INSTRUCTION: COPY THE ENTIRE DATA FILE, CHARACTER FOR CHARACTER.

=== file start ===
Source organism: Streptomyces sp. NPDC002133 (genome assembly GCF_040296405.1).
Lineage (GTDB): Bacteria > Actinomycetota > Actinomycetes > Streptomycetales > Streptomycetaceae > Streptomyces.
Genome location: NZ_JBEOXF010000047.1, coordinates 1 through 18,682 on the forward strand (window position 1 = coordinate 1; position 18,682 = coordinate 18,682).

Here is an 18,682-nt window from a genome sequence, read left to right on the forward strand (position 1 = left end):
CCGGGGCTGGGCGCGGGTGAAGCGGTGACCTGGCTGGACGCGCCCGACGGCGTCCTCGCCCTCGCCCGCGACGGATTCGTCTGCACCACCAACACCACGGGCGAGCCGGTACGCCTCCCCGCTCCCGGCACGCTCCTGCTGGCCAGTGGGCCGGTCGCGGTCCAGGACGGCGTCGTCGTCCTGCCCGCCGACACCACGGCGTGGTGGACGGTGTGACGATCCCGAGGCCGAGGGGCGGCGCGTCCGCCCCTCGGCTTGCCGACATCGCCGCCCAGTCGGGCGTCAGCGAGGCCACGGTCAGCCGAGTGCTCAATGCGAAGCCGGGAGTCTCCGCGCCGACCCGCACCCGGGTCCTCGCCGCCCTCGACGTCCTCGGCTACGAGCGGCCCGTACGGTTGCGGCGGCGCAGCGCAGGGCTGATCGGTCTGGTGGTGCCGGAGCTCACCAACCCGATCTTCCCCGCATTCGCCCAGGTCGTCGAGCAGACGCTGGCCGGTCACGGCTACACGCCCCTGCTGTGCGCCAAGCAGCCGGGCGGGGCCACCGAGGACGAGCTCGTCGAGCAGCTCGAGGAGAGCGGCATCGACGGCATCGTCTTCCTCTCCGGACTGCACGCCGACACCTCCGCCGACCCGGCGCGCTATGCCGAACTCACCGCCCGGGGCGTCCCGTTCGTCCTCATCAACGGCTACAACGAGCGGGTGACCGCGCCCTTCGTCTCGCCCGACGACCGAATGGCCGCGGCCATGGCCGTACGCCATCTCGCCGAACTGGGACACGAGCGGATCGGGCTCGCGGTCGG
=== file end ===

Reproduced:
Source organism: Streptomyces sp. NPDC002133 (genome assembly GCF_040296405.1).
Lineage (GTDB): Bacteria > Actinomycetota > Actinomycetes > Streptomycetales > Streptomycetaceae > Streptomyces.
Genome location: NZ_JBEOXF010000047.1, coordinates 1 through 18,682 on the forward strand (window position 1 = coordinate 1; position 18,682 = coordinate 18,682).

Here is an 18,682-nt window from a genome sequence, read left to right on the forward strand (position 1 = left end):
CCGGGGCTGGGCGCGGGTGAAGCGGTGACCTGGCTGGACGCGCCCGACGGCGTCCTCGCCCTCGCCCGCGACGGATTCGTCTGCACCACCAACACCACGGGCGAGCCGGTACGCCTCCCCGCTCCCGGCACGCTCCTGCTGGCCAGTGGGCCGGTCGCGGTCCAGGACGGCGTCGTCGTCCTGCCCGCCGACACCACGGCGTGGTGGACGGTGTGACGATCCCGAGGCCGAGGGGCGGCGCGTCCGCCCCTCGGCTTGCCGACATCGCCGCCCAGTCGGGCGTCAGCGAGGCCACGGTCAGCCGAGTGCTCAATGCGAAGCCGGGAGTCTCCGCGCCGACCCGCACCCGGGTCCTCGCCGCCCTCGACGTCCTCGGCTACGAGCGGCCCGTACGGTTGCGGCGGCGCAGCGCAGGGCTGATCGGTCTGGTGGTGCCGGAGCTCACCAACCCGATCTTCCCCGCATTCGCCCAGGTCGTCGAGCAGACGCTGGCCGGTCACGGCTACACGCCCCTGCTGTGCGCCAAGCAGCCGGGCGGGGCCACCGAGGACGAGCTCGTCGAGCAGCTCGAGGAGAGCGGCATCGACGGCATCGTCTTCCTCTCCGGACTGCACGCCGACACCTCCGCCGACCCGGCGCGCTATGCCGAACTCACCGCCCGGGGCGTCCCGTTCGTCCTCATCAACGGCTACAACGAGCGGGTGACCGCGCCCTTCGTCTCGCCCGACGACCGAATGGCCGCGGCCATGGCCGTACGCCATCTCGCCGAACTGGGACACGAGCGGATCGGGCTCGCGGTCGG